Just stand there and ask some hard questions about the organization that you want to support, their goals, their financial information, their transparency and their experience levels.

Just stand there and think about how you would feel if someone from another country came and “did that” in your neighborhood.

Just stand there and pray about what God wants you to do.

Just stand there and think about why you want to do “this.”   Is it for your personal reasons?   Or is it what God has called you to?   Or is it………

Just stand there and look for God and try to see what He is up to.

 

And once you’ve stood there and thought, read, prayed, learned, analyzed and looked, then decide what God wants you to do and how to make a difference.

That’s when it’s time to “Do Something.”

Tom
tom@thevulnerableproject.org

May 212014
 

In the last week in Haiti, there have been 4 incidents of horrific violence that have impacted friends of mine.   While they are physically unharmed, they have lost friends and they have seen and felt things that are so big and so ugly that it is truly heartbreaking.

You can read her recounting of one of the stories at http://www.haitifoundationagainstpoverty.blogspot.com/2014/05/we-cannot-unsee.html.   Warning – make sure you read her disclaimer at the top of the post.

Two other of my friends are currently in Haiti.   They are training mental health professionals (Haitians) on the impacts of trauma on children and the long term destruction (her word, not mine, but I agree) of the lives of children and its impact on the future of Haiti.   Sobering to say the least, heart wrenching to more accurately describe it.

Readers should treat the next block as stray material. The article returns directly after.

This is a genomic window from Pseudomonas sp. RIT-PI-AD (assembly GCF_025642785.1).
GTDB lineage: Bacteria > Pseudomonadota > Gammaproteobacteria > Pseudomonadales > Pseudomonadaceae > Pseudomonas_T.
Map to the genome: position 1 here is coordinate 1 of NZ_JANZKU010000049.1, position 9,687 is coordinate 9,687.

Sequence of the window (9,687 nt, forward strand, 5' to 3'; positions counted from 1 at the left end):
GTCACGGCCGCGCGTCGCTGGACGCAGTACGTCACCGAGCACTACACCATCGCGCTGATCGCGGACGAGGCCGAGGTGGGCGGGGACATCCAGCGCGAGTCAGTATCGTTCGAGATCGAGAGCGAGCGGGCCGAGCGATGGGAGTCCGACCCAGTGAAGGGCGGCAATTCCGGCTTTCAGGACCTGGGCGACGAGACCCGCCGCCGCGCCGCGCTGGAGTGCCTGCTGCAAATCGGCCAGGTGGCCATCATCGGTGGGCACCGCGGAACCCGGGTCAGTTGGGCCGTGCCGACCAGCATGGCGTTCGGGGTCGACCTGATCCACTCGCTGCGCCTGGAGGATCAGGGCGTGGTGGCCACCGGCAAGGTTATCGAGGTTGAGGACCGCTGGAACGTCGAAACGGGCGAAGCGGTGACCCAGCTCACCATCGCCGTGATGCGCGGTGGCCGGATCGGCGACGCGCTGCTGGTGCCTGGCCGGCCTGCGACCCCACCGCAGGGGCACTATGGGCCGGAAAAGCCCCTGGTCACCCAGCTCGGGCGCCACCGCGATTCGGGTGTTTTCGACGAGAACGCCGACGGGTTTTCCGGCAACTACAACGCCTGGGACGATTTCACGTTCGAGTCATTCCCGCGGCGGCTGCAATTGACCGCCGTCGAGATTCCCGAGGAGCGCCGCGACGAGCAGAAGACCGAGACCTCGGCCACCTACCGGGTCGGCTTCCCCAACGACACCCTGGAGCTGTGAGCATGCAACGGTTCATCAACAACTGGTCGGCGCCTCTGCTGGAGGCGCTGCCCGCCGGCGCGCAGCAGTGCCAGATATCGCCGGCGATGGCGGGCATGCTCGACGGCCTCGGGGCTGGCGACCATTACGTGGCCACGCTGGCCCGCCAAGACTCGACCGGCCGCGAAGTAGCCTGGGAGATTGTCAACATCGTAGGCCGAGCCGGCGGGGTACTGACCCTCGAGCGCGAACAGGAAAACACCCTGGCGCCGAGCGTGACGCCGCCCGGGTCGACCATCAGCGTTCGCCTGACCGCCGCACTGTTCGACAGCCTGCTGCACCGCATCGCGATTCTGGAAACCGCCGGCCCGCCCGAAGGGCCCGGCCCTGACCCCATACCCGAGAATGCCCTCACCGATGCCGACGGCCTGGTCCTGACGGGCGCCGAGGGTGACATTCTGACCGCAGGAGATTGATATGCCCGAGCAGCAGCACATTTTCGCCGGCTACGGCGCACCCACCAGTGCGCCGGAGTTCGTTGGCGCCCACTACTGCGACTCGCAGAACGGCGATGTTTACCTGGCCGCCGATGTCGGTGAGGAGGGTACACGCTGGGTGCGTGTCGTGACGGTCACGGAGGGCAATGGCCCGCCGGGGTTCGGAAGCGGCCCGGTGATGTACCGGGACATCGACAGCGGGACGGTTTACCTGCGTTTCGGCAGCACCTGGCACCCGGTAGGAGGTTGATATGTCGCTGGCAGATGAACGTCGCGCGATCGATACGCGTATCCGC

You can read her “Short Sermon” at http://sahzu.wordpress.com/2014/05/20/a-short-sermon/.

So, if you read both of those posts, you’ll know a good part of the reason that I was up until after 1:00 this morning.  Heavy, heavy stuff.

This morning, as I’m driving back from bringing my daughter to school, this phrase from “The Cat in the Hat” by Dr. Seuss popped into my mind:

“And this mess is so big
And so deep and so tall,
We cannot pick it up.
There is no way at all!”

― Dr. Seuss, The Cat in the Hat

No, I’m not suggesting giving up.    God doesn’t give up on us, so we don’t give up on fellow man, especially on the vulnerable women and children who are the ones most in need (Read Gary Haugen’s The Locust Effect – it will scare you).

Instead, I’m suggesting, proposing that we take an additional approach to fighting this battle.

Continue with the physical aid that is being offered to those who are in need of help.   But ramp it up on the spiritual side.

Acknowledge more openly that we are fighting the devil and fight back with a concerted effort at more and more focused prayer on behalf of those who are being impacted by poverty, by disease, by violence and by the devil’s efforts to make it harder for the good to triumph in this world.

What is this prayer effort going to look like?    Frankly, I don’t know.

I just know that God says that He will win the war but He wants us to be his prayer warriors.

If you have ideas or want to be part of whatever “it” might be, leave a note in the comments or e-mail me at thomas.vanderwell@gmail.com.